Editorial: Warren High students have courage to fight hate with love

  • Kathryn Haynes, left, Jaylen Davis and Amanda Middleton -- all students at Warren Township High School's junior-senior Almond Road campus -- were among those who wrote positive messages on sticky notes and posted them on all 2,500 lockers after racist graffiti was found on bathroom stalls at Warren's two campuses.

    Kathryn Haynes, left, Jaylen Davis and Amanda Middleton -- all students at Warren Township High School's junior-senior Almond Road campus -- were among those who wrote positive messages on sticky notes and posted them on all 2,500 lockers after racist graffiti was found on bathroom stalls at Warren's two campuses. Daily Herald file photo/2016

 
The Daily Herald Editorial Board

If the authors of the racist graffiti found at Warren Township High School's two diverse campuses in Gurnee meant to upset students, staff, parents and the community, their mission was accomplished.

The words "White's Only" -- written in black marker with a grammatically incorrect apostrophe -- scrawled on four bathroom stall doors certainly stirred up emotions.

It resulted in 150 to 200 students gathered in a hallway near the Almond Road campus library to discuss diversity and respect with school officials and was followed by an outdoor protest. Police are investigating.

It was hurtful, shocking and insensitive and it got a lot of attention.

But what may have surprised the provocateurs was what happened a few days later after the raw emotions subsided.

About 10 students wrote kind messages on sticky notes and posted them on all 2,500 lockers in the Almond Road campus for juniors and seniors. The messages, which greeted students when they arrived for classes, were an effort to counter the racism.

"You Are A Treasure," "Shine Your Light," "Believe in Yourself," and "You Can Change the World!" were among the sentiments.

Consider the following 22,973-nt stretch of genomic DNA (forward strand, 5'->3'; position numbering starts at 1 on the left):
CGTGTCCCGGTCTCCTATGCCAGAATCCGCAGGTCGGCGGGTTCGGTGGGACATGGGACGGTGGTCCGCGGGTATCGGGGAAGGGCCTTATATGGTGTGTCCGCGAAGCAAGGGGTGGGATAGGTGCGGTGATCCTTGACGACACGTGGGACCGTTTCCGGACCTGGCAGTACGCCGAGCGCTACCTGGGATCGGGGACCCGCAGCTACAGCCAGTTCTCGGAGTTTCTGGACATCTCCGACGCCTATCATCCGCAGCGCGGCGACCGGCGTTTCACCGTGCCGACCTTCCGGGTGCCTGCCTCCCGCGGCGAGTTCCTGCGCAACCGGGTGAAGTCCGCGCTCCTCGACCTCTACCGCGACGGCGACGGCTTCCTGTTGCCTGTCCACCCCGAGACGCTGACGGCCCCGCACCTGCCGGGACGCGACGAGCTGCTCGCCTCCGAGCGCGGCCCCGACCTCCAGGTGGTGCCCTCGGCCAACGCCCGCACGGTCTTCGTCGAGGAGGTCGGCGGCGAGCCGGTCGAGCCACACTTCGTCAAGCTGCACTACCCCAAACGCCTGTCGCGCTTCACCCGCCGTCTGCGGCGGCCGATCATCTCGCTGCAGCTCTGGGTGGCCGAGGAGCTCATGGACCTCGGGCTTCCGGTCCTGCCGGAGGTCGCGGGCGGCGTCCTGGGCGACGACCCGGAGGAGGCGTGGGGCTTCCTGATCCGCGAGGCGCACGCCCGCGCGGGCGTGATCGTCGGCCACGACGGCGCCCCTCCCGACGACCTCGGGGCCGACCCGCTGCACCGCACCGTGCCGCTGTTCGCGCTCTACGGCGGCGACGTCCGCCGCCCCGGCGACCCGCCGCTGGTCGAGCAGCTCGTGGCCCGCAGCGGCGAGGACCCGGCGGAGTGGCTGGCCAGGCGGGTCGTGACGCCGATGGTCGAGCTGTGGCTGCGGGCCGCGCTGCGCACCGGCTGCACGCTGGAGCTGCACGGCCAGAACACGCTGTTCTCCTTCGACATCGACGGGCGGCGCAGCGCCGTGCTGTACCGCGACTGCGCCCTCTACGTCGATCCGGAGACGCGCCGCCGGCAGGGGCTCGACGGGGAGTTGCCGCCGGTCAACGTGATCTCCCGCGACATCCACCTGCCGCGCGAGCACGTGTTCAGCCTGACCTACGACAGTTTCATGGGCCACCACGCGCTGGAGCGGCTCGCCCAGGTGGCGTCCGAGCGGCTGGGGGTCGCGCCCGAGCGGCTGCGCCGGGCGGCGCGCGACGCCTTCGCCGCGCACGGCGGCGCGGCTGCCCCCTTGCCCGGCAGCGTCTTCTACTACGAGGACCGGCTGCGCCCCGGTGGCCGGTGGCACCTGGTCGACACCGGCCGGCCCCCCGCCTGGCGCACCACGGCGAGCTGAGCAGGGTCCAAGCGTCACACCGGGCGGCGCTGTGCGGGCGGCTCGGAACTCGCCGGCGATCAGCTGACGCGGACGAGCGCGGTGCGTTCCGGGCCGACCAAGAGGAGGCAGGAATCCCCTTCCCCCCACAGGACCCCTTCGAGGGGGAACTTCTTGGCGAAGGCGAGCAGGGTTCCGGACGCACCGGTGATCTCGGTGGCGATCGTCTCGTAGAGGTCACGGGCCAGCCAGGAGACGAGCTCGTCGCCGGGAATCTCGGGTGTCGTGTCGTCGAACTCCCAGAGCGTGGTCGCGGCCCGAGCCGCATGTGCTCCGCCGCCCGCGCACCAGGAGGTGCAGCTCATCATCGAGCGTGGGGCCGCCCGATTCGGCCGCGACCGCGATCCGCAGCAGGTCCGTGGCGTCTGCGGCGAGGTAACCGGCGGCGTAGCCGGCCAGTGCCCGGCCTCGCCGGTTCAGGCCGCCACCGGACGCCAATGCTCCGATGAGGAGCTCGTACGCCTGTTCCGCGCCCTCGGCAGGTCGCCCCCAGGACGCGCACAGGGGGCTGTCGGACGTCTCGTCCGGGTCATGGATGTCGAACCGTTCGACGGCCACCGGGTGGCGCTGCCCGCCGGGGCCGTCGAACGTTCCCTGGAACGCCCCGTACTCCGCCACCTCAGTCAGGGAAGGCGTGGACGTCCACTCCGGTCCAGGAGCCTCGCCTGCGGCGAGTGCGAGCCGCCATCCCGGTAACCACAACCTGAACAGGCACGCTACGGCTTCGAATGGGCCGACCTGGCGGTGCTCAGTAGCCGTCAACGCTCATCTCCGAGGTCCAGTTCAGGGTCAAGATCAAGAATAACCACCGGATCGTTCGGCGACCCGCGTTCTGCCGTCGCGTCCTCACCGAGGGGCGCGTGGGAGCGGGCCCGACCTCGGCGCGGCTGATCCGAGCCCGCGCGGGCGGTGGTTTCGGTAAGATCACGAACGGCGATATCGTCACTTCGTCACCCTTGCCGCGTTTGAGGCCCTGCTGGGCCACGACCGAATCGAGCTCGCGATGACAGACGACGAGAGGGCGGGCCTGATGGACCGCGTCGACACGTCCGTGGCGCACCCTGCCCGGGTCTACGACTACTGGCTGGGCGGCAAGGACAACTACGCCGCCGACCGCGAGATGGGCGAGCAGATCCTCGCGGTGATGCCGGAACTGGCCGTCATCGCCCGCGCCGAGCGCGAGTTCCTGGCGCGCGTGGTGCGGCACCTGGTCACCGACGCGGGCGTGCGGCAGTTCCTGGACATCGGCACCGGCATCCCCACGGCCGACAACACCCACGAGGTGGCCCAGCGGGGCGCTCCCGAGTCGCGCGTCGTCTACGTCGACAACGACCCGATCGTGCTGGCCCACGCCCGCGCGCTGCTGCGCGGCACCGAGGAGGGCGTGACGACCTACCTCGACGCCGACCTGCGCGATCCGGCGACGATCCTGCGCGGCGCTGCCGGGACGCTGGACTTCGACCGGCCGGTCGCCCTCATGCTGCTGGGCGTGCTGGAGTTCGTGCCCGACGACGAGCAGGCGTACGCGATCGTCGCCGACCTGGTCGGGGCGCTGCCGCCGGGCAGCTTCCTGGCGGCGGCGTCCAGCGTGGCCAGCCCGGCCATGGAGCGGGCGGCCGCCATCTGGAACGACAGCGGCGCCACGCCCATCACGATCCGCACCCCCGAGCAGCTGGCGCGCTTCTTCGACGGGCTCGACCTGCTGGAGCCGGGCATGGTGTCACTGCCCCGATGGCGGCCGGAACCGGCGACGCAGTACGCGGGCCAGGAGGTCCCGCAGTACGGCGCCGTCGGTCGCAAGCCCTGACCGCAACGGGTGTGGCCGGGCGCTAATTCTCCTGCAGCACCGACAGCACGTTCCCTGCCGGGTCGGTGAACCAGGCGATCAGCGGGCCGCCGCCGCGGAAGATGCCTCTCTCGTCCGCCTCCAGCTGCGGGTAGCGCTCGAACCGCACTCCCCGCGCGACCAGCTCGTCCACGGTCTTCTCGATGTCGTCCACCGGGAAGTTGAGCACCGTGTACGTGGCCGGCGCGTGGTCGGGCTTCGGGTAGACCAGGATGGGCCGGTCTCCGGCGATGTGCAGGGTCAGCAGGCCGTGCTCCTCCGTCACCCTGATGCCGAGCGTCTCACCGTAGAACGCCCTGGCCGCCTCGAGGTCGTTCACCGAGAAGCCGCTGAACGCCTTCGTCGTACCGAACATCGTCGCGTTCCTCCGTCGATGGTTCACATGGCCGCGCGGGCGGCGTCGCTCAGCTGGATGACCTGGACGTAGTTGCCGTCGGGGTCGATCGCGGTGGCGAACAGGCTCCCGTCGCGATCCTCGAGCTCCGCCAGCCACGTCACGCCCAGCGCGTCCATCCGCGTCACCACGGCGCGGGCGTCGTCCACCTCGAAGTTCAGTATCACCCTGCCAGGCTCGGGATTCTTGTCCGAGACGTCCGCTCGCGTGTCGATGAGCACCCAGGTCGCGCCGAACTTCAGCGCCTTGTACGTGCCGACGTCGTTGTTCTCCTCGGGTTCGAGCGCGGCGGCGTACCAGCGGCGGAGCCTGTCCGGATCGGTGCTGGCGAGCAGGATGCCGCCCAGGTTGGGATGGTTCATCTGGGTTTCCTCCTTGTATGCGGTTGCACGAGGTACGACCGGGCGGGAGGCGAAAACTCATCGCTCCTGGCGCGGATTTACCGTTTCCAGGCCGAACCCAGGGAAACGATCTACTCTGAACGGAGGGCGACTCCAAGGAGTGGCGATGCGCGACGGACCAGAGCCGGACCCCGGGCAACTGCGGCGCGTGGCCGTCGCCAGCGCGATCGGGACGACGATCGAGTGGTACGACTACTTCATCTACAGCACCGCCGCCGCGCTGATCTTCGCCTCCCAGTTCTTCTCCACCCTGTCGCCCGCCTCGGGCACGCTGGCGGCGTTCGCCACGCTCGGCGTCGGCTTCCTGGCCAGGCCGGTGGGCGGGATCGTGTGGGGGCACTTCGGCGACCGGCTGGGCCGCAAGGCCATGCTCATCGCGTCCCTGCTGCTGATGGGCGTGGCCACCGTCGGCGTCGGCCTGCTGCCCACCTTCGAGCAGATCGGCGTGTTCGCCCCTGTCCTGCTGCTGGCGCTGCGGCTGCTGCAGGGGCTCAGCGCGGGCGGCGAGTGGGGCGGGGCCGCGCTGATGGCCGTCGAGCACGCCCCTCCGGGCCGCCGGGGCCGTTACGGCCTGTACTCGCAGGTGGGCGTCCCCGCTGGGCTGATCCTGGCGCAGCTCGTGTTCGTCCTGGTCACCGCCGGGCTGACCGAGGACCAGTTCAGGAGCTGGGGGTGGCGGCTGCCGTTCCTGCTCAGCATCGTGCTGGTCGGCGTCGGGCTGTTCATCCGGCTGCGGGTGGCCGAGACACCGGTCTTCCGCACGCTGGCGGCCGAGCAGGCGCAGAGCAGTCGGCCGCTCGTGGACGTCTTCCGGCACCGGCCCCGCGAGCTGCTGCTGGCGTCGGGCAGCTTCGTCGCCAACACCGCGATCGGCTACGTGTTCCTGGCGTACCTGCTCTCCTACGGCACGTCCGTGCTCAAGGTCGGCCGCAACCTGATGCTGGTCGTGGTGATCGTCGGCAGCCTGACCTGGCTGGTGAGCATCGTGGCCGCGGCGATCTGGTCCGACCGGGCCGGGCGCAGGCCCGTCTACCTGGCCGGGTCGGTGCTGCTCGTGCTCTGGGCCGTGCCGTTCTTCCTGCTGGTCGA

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Most of the notes remained on the lockers the next day.

Students had fought back against hate with love.

For a school with a history of academic, extracurricular and athletic success, this may be one of its finest moments.

"A lot of students were appreciative and seemed like they were moved by it," said Amanda Middleton, one of several students who spent upward of three hours to hand-write the inspirational messages.

Of Warren's 4,267 students, about 46 percent are white, 29 percent Hispanic, 10 percent Asian, and 10 percent black, according to the most recent state statistics.

It's unclear what motivated someone to write the hateful message that sparked all the trouble at Warren.

Some think it was an outgrowth of the harsh rhetoric from the bruising presidential election that included attacks on Hispanics, Muslims, women and others.

                                                                                                                                                                                                                       
 

It seems to be part of the country's mood of late. Various media reports and the Southern Poverty Law Center show many instances of hate crimes in the form of vandalism, threats and intimidation across the country in the wake of the Nov. 8 election.

We hope that isn't the case. We hope more people choose unity over division and positive over negative, and emulate Warren Township High School and how it responded when challenged by hate and racism.

Administrators took time to listen and students stepped up to prevent toxicity from infecting their school.

That's called courage.

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